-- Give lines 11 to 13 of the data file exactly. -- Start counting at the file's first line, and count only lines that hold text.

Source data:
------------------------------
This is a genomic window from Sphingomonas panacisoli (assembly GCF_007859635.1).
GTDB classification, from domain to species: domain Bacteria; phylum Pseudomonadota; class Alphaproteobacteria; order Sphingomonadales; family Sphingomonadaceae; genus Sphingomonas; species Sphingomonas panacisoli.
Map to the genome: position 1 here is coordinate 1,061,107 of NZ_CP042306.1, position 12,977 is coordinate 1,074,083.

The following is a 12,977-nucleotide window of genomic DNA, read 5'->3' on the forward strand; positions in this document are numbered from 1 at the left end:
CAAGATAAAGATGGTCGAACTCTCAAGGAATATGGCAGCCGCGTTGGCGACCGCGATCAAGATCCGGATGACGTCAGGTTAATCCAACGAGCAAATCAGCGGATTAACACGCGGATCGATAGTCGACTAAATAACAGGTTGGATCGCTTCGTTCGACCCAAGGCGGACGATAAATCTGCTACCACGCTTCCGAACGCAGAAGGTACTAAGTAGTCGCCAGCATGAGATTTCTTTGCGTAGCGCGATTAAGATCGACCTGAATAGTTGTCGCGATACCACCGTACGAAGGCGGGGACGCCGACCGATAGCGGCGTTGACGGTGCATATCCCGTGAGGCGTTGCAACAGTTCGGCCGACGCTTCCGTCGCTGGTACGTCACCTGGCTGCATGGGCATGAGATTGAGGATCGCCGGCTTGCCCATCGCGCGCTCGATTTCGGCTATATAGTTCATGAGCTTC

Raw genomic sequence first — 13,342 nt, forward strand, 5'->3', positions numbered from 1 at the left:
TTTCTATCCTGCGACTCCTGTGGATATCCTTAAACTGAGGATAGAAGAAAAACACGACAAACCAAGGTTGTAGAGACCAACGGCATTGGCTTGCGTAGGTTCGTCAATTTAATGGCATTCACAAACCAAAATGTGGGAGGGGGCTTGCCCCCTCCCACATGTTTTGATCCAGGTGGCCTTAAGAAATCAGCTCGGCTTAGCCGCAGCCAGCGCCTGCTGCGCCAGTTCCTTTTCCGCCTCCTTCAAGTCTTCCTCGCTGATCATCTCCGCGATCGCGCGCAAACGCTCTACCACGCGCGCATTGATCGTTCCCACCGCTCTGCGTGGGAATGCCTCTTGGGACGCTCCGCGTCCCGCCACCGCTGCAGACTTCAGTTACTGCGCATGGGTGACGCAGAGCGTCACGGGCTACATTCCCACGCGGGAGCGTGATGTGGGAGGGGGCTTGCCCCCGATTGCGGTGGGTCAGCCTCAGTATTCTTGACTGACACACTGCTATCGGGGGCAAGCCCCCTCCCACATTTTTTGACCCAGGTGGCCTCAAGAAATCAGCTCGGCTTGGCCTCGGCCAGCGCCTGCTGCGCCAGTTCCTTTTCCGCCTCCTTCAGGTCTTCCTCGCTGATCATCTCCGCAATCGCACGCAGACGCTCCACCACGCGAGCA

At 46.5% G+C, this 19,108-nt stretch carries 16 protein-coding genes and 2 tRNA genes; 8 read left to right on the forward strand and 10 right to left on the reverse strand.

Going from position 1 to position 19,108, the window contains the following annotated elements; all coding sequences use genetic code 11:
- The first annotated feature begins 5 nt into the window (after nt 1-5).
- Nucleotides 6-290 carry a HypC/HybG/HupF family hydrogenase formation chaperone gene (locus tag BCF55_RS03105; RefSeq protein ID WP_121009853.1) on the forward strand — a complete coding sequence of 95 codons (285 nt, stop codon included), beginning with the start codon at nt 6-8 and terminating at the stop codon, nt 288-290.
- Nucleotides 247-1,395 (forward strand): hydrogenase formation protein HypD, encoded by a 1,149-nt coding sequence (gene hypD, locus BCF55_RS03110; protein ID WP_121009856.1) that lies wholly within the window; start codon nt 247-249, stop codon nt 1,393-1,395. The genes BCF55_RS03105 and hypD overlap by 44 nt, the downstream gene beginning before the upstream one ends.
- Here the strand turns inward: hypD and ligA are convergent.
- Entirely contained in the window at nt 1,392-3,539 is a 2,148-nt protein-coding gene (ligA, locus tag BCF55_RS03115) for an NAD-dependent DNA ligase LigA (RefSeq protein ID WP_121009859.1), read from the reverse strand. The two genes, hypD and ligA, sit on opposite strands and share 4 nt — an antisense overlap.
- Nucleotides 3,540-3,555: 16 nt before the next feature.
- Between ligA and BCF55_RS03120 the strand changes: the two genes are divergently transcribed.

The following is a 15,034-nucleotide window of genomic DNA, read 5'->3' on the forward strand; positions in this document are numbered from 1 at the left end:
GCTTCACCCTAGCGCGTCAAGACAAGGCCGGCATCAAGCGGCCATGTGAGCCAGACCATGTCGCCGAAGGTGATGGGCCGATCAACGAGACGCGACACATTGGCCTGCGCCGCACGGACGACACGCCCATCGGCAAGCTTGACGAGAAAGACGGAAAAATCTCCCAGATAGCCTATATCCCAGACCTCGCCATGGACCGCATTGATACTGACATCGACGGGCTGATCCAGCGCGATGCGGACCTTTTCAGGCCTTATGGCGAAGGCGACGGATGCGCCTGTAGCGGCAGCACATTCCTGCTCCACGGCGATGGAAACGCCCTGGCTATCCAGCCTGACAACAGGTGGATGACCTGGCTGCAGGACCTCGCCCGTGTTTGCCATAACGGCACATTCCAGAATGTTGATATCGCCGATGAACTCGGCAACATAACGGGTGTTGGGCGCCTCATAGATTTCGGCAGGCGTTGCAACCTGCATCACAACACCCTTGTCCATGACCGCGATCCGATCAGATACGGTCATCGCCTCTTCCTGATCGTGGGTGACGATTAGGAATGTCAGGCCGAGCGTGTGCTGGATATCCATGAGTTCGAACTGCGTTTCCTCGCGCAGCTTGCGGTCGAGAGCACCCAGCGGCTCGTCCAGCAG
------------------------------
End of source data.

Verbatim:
- Nucleotides 6-290 carry a HypC/HybG/HupF family hydrogenase formation chaperone gene (locus tag BCF55_RS03105; RefSeq protein ID WP_121009853.1) on the forward strand — a complete coding sequence of 95 codons (285 nt, stop codon included), beginning with the start codon at nt 6-8 and terminating at the stop codon, nt 288-290.
- Nucleotides 247-1,395 (forward strand): hydrogenase formation protein HypD, encoded by a 1,149-nt coding sequence (gene hypD, locus BCF55_RS03110; protein ID WP_121009856.1) that lies wholly within the window; start codon nt 247-249, stop codon nt 1,393-1,395. The genes BCF55_RS03105 and hypD overlap by 44 nt, the downstream gene beginning before the upstream one ends.
- Here the strand turns inward: hypD and ligA are convergent.